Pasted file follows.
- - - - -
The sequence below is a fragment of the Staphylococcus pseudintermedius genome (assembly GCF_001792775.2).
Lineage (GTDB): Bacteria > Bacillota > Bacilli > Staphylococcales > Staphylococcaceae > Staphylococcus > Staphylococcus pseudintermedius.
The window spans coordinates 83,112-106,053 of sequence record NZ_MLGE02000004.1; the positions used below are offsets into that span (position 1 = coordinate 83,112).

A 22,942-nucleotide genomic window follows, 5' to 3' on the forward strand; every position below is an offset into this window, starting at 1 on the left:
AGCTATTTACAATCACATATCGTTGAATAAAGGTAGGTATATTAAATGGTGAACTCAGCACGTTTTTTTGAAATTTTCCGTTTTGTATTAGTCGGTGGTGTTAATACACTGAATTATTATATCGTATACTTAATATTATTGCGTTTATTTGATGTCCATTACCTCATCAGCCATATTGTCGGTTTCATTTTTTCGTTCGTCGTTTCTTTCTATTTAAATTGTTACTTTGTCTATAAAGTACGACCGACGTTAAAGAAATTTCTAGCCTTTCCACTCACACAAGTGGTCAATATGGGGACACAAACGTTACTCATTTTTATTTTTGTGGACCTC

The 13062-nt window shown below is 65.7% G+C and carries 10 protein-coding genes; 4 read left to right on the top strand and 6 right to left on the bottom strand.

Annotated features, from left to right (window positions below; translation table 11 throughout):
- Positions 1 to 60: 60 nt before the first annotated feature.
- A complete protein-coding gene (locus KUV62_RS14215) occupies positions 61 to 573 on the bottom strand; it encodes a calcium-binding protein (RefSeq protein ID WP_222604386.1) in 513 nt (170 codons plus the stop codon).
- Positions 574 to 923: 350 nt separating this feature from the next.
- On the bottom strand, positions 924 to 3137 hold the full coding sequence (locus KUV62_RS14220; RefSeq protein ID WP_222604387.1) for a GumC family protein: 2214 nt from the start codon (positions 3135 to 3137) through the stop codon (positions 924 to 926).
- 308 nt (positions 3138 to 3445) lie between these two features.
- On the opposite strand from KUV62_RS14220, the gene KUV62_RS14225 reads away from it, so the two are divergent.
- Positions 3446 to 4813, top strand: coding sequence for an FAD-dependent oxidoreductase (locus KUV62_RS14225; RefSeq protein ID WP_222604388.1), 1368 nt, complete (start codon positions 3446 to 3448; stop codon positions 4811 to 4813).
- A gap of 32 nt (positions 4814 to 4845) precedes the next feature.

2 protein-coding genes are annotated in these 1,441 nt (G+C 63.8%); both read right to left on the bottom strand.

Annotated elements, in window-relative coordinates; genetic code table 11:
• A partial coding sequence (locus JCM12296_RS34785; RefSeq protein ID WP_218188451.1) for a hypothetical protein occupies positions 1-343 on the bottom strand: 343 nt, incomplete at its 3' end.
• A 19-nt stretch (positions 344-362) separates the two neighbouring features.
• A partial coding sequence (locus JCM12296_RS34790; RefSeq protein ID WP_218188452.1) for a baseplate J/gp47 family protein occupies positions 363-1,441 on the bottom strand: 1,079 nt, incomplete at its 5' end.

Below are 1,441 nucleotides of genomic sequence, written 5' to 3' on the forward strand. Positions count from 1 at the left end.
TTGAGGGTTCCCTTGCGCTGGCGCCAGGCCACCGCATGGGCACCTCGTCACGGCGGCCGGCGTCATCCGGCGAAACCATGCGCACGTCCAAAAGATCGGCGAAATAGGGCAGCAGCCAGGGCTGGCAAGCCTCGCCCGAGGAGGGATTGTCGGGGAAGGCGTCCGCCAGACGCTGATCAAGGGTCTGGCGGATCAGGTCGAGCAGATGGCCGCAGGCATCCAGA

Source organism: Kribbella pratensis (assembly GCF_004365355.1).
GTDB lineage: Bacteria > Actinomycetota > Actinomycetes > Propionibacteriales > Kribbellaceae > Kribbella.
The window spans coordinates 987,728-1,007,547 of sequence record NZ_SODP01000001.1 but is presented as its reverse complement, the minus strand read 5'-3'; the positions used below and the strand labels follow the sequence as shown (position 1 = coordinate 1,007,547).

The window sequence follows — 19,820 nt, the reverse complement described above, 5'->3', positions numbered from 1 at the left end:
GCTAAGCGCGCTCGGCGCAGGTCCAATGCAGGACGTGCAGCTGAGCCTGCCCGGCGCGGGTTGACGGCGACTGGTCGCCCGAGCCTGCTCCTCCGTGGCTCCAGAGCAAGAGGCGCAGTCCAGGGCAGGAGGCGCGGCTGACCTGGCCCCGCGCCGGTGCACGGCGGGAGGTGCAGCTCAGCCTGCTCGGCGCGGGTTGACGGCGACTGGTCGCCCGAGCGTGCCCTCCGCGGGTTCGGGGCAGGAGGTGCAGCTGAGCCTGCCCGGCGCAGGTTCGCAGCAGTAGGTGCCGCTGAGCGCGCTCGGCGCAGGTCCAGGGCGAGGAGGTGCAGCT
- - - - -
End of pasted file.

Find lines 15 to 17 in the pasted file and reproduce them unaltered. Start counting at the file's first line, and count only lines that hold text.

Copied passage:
- A gap of 32 nt (positions 4814 to 4845) precedes the next feature.

2 protein-coding genes are annotated in these 1,441 nt (G+C 63.8%); both read right to left on the bottom strand.

Annotated elements, in window-relative coordinates; genetic code table 11: